BAE delivers Armored Multipurpose Vehicles to Army for testing

April 4 (UPI) — BAE Systems has delivered all five variants of its Armored Multi-Purpose Vehicle to the U.S. Army for testing.

The AMPV is a highly flexible vehicle designed to replace the Vietnam War-era M113 family of vehicles.

The 29 vehicles delivered were built under the $383 million contract signed in December 2014 for the Engineering and Manufacturing Design phase for the development and production of vehicles across all of its variants — general purpose, mission command, mortar carrier, medical evacuation and medical treatment.

In all, the contract is worth $1.2 billion for 289 vehicles for the EMD and Low-Rate Initial Production phases of the AMPV program.

The first vehicles were primarily manufactured at the company’s plan in York, Pa.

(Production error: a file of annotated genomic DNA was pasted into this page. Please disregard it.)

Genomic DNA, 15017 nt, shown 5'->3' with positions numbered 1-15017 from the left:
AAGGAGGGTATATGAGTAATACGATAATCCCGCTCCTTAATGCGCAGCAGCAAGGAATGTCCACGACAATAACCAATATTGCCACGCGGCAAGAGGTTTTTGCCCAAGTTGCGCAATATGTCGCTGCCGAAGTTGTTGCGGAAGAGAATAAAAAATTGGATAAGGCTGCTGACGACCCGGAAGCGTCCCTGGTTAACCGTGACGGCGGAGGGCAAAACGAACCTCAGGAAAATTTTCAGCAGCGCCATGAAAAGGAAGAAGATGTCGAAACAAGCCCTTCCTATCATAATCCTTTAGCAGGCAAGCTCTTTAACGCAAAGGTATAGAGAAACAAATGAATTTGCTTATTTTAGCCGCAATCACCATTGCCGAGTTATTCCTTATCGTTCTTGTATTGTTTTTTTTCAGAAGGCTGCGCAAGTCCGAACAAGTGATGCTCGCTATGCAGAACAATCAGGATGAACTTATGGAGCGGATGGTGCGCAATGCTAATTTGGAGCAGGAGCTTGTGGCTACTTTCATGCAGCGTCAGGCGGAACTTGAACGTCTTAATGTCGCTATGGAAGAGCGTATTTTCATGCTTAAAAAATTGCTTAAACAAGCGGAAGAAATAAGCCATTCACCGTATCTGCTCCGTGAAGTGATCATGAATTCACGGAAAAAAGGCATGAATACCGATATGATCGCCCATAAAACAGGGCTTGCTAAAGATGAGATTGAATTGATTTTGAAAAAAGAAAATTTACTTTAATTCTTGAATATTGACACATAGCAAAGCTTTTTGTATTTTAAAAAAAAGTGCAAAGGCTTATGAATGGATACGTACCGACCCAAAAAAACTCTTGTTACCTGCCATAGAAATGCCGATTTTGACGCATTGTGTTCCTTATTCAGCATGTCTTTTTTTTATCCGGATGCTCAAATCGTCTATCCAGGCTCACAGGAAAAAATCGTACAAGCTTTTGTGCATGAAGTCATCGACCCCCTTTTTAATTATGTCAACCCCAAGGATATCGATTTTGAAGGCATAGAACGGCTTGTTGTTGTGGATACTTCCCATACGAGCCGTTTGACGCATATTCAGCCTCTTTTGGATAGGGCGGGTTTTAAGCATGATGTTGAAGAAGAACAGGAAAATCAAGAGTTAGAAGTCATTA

“The AMPV is essential to the future of the Armored Brigade Combat Team,” Bill Sheehy, AMPV program director for BAE Systems, said in a press release. “Delivering all EMD vehicles to the Army is a proud moment for us — it means we’re another step closer to delivering the next generation of power, mobility, and survivability to our soldiers in our combat formations.”

The AMPV is designed to operate alongside the M1 Abrams tank and the M2 Bradley, the {link:company said: “https://www.baesystems.com/en/product/armored-multipurpose-vehicle-ampv” target=”_blank”

“The next phase of testing will help us to better understand the soldier/machine relationship and identify areas we can improve upon,” Sheehy said. “Delivering the best AMPV will not end with formal testing but continue as we field the vehicles throughout the Army and we learn new things about performance and the soldiers expectations.

A sixth armored vehicle variant for combat engineers at Echelons Above Brigade is planned to replace M113s.

Overall, the company said it expects to meet the Army’s Milestone C review in 2019 in preparation for low-rate production.

“Like the venerable M113, AMPV is looking forward to a long and effective role in the Army,” Sheehy said.

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